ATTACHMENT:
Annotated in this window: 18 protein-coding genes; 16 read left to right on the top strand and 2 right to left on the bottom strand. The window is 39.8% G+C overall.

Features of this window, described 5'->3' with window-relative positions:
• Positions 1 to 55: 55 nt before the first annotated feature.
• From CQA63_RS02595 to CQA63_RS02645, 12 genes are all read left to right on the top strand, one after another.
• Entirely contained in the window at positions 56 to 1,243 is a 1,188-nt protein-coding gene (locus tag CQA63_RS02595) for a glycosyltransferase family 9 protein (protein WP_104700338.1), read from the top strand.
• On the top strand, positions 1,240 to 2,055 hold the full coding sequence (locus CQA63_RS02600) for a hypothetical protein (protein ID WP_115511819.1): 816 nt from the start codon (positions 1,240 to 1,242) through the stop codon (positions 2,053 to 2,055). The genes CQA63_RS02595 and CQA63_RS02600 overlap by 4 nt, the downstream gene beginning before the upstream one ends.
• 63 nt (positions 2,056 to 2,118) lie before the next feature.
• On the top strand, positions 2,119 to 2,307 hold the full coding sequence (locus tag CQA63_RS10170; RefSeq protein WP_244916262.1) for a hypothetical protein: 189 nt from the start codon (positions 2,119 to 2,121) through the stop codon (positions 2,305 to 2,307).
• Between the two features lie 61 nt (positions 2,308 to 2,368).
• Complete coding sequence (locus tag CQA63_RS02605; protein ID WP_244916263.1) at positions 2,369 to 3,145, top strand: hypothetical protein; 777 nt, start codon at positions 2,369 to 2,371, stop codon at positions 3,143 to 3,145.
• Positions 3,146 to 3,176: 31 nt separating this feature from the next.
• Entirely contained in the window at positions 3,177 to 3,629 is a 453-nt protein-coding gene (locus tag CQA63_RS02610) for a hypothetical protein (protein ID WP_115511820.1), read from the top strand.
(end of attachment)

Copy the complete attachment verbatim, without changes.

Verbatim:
Annotated in this window: 18 protein-coding genes; 16 read left to right on the top strand and 2 right to left on the bottom strand. The window is 39.8% G+C overall.

Features of this window, described 5'->3' with window-relative positions:
• Positions 1 to 55: 55 nt before the first annotated feature.
• From CQA63_RS02595 to CQA63_RS02645, 12 genes are all read left to right on the top strand, one after another.
• Entirely contained in the window at positions 56 to 1,243 is a 1,188-nt protein-coding gene (locus tag CQA63_RS02595) for a glycosyltransferase family 9 protein (protein WP_104700338.1), read from the top strand.
• On the top strand, positions 1,240 to 2,055 hold the full coding sequence (locus CQA63_RS02600) for a hypothetical protein (protein ID WP_115511819.1): 816 nt from the start codon (positions 1,240 to 1,242) through the stop codon (positions 2,053 to 2,055). The genes CQA63_RS02595 and CQA63_RS02600 overlap by 4 nt, the downstream gene beginning before the upstream one ends.
• 63 nt (positions 2,056 to 2,118) lie before the next feature.
• On the top strand, positions 2,119 to 2,307 hold the full coding sequence (locus tag CQA63_RS10170; RefSeq protein WP_244916262.1) for a hypothetical protein: 189 nt from the start codon (positions 2,119 to 2,121) through the stop codon (positions 2,305 to 2,307).
• Between the two features lie 61 nt (positions 2,308 to 2,368).
• Complete coding sequence (locus tag CQA63_RS02605; protein ID WP_244916263.1) at positions 2,369 to 3,145, top strand: hypothetical protein; 777 nt, start codon at positions 2,369 to 2,371, stop codon at positions 3,143 to 3,145.
• Positions 3,146 to 3,176: 31 nt separating this feature from the next.
• Entirely contained in the window at positions 3,177 to 3,629 is a 453-nt protein-coding gene (locus tag CQA63_RS02610) for a hypothetical protein (protein ID WP_115511820.1), read from the top strand.